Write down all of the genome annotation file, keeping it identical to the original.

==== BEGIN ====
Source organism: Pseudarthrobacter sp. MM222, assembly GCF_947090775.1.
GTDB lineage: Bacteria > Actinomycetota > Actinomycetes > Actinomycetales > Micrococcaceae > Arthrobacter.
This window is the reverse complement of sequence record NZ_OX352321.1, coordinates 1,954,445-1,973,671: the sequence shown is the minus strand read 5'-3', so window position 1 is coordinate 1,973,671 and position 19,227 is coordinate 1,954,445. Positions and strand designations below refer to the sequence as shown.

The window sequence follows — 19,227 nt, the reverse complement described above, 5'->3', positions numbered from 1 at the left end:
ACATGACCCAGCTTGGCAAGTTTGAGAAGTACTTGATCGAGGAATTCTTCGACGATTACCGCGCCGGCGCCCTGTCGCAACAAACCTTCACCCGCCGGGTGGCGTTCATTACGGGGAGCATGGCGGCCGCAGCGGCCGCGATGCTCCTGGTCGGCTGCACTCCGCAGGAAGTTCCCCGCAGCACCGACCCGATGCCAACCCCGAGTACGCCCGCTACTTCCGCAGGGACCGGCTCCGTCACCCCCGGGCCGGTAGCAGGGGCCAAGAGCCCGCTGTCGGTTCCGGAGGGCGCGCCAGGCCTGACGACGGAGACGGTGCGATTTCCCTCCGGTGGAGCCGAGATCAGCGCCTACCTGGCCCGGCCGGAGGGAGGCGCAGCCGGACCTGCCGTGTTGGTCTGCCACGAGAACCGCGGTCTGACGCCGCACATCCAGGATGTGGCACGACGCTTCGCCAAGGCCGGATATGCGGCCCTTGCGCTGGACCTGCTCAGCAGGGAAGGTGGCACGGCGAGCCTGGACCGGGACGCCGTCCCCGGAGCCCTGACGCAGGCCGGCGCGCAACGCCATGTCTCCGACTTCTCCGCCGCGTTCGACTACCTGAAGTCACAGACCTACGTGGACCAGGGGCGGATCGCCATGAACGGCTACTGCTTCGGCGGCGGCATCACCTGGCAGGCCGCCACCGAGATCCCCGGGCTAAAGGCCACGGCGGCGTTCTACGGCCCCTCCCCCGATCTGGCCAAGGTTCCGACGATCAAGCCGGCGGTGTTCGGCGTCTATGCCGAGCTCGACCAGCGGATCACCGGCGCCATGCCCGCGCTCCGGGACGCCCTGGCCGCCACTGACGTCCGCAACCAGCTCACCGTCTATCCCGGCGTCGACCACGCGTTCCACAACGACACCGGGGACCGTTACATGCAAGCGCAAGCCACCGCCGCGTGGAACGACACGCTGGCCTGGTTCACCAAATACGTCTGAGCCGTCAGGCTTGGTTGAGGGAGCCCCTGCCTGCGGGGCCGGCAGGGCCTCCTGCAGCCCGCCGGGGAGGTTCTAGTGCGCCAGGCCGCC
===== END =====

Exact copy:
Source organism: Pseudarthrobacter sp. MM222, assembly GCF_947090775.1.
GTDB lineage: Bacteria > Actinomycetota > Actinomycetes > Actinomycetales > Micrococcaceae > Arthrobacter.
This window is the reverse complement of sequence record NZ_OX352321.1, coordinates 1,954,445-1,973,671: the sequence shown is the minus strand read 5'-3', so window position 1 is coordinate 1,973,671 and position 19,227 is coordinate 1,954,445. Positions and strand designations below refer to the sequence as shown.

The window sequence follows — 19,227 nt, the reverse complement described above, 5'->3', positions numbered from 1 at the left end:
ACATGACCCAGCTTGGCAAGTTTGAGAAGTACTTGATCGAGGAATTCTTCGACGATTACCGCGCCGGCGCCCTGTCGCAACAAACCTTCACCCGCCGGGTGGCGTTCATTACGGGGAGCATGGCGGCCGCAGCGGCCGCGATGCTCCTGGTCGGCTGCACTCCGCAGGAAGTTCCCCGCAGCACCGACCCGATGCCAACCCCGAGTACGCCCGCTACTTCCGCAGGGACCGGCTCCGTCACCCCCGGGCCGGTAGCAGGGGCCAAGAGCCCGCTGTCGGTTCCGGAGGGCGCGCCAGGCCTGACGACGGAGACGGTGCGATTTCCCTCCGGTGGAGCCGAGATCAGCGCCTACCTGGCCCGGCCGGAGGGAGGCGCAGCCGGACCTGCCGTGTTGGTCTGCCACGAGAACCGCGGTCTGACGCCGCACATCCAGGATGTGGCACGACGCTTCGCCAAGGCCGGATATGCGGCCCTTGCGCTGGACCTGCTCAGCAGGGAAGGTGGCACGGCGAGCCTGGACCGGGACGCCGTCCCCGGAGCCCTGACGCAGGCCGGCGCGCAACGCCATGTCTCCGACTTCTCCGCCGCGTTCGACTACCTGAAGTCACAGACCTACGTGGACCAGGGGCGGATCGCCATGAACGGCTACTGCTTCGGCGGCGGCATCACCTGGCAGGCCGCCACCGAGATCCCCGGGCTAAAGGCCACGGCGGCGTTCTACGGCCCCTCCCCCGATCTGGCCAAGGTTCCGACGATCAAGCCGGCGGTGTTCGGCGTCTATGCCGAGCTCGACCAGCGGATCACCGGCGCCATGCCCGCGCTCCGGGACGCCCTGGCCGCCACTGACGTCCGCAACCAGCTCACCGTCTATCCCGGCGTCGACCACGCGTTCCACAACGACACCGGGGACCGTTACATGCAAGCGCAAGCCACCGCCGCGTGGAACGACACGCTGGCCTGGTTCACCAAATACGTCTGAGCCGTCAGGCTTGGTTGAGGGAGCCCCTGCCTGCGGGGCCGGCAGGGCCTCCTGCAGCCCGCCGGGGAGGTTCTAGTGCGCCAGGCCGCC